that is so funny. Well, you have a book out called choose wonder over worry. And I've got it right here. And it is beautiful, and inspiring. And all of the things and I just want to say real quick about the book because we talk a lot about fear and frosty feelings and worry and anxiety. And one of the coolest thing about this book that I want all of our listeners to know is that sometimes all of these different emotions and feelings of worry present and show up in different ways. And what I love that you did in this book is you almost gave each emotion, a little mantra. And so I maybe never thought I experienced self doubt. But then whenever I read the mantra of what self doubt sounds like I'm like, oh, but I recognize that voice. And so for example, one of them is meat loss. That didn't go how I expected. I never realized that I was experiencing grief or loss whenever it came to like a failed project or something. Not Um, you know, hitting goals or whatever, but but I didn't really, I wouldn't have labeled that loss until I read that line that didn't go how I expected. And I was like, oh, and so then I read through that chapter. And it's just you do such a great blend of sharing your own story and helpful tidbits and just making it also relatable, and also a little less scary to confront these feelings of worry, and everything that comes along with it. Hmm, thank you for saying that. I feel like a lot of this book, and a lot of what you're about, and what I've been following and catching up from you on Instagram, is that you have been on a journey of, you know, going from this external approval. So needing the likes meeting the probably the clients or the money or all the ways that we measure success, right, and going from that kind of approval to internal awareness. So can you tell us a little bit about that journey?

Amber Rae 5:55
Oh, yeah, if you would have met me a decade ago, I would have been rising the ranks in Silicon Valley, working in the tech startup world and the world of marketing, you know, looking at Facebook and Google as possible moves, popping Adderall to get more done, which I was really just like popping approval, because I thought I could perform better. And if I were, it would make me more thin. And then men would approve of me, it was just this whole cycle of of hustling for approval. And you know, at one point, even sleeping with one of my bosses, it was like full self destructive, but massed as high performance. This is a trajectory of success. And it all really culminated to a full blown panic attack breakdown moment, where I recognize that Whoa, this is not working. Obviously, the breakdown really led to the breakthrough. And that's when I began to really like look at how I had constructed and designed my life, the stories I was telling myself, like, I need to make these leaps, and be successful in tech in order to be seen as worthy as a woman. And all of these, these internal narratives that I was buying into became much more clear. And really, I think of that in my story as sort of when like, worry, yeah, when the worry breakdown happened, but also what opened me up to wondering again, because then I started to wonder, like, Wait, where did I learn that? from? Where did I learn that I needed approval in order to be a worthwhile human? Or where did I learn that tech was my version of success? Or where did I learn, you know, all of these questions? Why am I sleeping with my boss? You know, and so as I began to wonder, that's when life really began to shift and open up and that wondering, was really an internal wondering, and internal curiosity, and internal, like, almost, I felt like I was examining and assessing and investigating all of these parts of myself. And that's what really led me on more of the inner quest in the inner journey.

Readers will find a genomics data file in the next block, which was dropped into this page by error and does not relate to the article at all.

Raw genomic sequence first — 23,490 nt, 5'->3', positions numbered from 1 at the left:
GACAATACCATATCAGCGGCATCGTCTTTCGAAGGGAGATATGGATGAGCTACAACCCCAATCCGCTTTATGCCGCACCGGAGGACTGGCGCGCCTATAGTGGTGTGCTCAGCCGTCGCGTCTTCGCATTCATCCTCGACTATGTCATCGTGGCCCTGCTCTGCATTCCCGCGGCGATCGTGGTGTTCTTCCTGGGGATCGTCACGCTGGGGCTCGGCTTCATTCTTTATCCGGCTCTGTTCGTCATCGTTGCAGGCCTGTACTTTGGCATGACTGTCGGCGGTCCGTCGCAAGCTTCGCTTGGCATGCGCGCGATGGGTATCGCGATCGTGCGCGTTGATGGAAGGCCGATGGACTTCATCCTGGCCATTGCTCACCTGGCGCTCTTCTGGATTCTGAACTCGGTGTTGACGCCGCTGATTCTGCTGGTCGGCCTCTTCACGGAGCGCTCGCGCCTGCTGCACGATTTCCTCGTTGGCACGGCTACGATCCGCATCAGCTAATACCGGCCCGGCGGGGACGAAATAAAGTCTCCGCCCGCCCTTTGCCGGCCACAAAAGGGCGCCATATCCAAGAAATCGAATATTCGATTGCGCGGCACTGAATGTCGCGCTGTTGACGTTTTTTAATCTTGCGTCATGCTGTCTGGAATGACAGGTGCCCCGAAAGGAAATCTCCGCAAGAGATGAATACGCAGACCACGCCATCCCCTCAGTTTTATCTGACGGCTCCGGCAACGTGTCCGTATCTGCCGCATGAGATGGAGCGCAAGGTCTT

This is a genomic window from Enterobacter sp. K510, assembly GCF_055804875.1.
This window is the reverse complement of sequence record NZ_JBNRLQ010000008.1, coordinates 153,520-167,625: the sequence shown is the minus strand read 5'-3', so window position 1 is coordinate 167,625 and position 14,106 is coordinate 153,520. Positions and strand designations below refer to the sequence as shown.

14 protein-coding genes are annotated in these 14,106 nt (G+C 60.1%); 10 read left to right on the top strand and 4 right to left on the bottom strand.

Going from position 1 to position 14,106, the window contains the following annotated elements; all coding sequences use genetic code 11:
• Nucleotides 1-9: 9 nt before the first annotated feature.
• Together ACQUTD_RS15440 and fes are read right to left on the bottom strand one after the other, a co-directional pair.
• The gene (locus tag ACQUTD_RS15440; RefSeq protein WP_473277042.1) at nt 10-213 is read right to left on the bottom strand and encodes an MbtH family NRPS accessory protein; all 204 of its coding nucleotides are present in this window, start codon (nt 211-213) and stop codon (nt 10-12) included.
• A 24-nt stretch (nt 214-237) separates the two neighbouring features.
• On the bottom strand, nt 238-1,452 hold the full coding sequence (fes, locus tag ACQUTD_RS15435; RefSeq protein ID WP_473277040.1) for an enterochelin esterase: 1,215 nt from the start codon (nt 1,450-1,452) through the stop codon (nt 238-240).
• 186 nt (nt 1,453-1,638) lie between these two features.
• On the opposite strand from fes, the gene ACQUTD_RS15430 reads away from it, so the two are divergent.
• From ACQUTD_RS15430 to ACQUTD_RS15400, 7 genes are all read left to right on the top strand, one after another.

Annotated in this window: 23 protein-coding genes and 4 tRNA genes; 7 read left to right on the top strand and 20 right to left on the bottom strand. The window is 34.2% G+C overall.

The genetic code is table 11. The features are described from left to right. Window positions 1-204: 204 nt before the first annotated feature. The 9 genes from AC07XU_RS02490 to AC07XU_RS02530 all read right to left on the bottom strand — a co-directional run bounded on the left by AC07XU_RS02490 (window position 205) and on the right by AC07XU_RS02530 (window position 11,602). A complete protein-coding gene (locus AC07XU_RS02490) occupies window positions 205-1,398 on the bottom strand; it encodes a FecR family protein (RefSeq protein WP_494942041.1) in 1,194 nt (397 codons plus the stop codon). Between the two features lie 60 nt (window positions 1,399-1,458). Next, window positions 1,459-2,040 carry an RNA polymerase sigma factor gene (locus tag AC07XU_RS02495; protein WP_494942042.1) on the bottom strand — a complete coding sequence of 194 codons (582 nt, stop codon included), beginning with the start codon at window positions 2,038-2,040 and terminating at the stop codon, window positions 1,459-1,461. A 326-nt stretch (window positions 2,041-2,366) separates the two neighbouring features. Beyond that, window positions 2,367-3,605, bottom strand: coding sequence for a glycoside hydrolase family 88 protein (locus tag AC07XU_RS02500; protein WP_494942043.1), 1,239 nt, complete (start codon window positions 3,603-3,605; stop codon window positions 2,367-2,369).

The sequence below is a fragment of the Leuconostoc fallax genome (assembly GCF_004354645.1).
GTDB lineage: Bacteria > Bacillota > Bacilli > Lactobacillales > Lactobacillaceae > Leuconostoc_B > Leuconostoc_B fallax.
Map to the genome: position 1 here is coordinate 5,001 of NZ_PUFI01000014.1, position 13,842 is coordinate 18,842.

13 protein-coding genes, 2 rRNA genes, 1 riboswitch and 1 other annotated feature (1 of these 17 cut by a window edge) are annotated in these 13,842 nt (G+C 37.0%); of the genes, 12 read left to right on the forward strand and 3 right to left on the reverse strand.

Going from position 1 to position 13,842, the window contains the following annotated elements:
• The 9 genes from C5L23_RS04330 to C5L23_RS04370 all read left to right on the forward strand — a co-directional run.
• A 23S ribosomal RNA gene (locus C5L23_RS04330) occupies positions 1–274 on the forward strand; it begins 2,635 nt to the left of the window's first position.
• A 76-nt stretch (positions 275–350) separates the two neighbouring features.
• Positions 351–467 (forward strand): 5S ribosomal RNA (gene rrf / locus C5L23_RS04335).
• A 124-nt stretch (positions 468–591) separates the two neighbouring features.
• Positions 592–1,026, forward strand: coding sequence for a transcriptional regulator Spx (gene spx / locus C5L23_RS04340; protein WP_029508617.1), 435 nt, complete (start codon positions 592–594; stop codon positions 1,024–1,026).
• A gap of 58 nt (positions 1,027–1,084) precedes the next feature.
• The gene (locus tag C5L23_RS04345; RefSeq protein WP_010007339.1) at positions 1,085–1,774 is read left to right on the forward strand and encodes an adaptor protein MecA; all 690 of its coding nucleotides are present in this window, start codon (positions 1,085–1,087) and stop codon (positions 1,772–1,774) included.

Kathleen Shannon 8:03
Do you find awareness to be a little exhausting? Like sometimes I'm like, I kind of wish I could just go back to not asking why with every single decision, and thought and all of the things

Amber Rae 8:16
Oh, man, yes. I mean, it's, it's such a dance because it's like, we can like, examine and question and why the hell out of something to the point where it actually becomes detrimental in too much. Or sometimes like, like, even yesterday with my fiance, he, I was like, I'm feeling a little abandoned. And he immediately was like, Oh, is that the wound of you losing your father? And did it did it and I'm like, it's not always like that.

I'm just like, I'm really like, I went a little bit more quality time. And, and so it's, it's so easy to like, you know, go get to the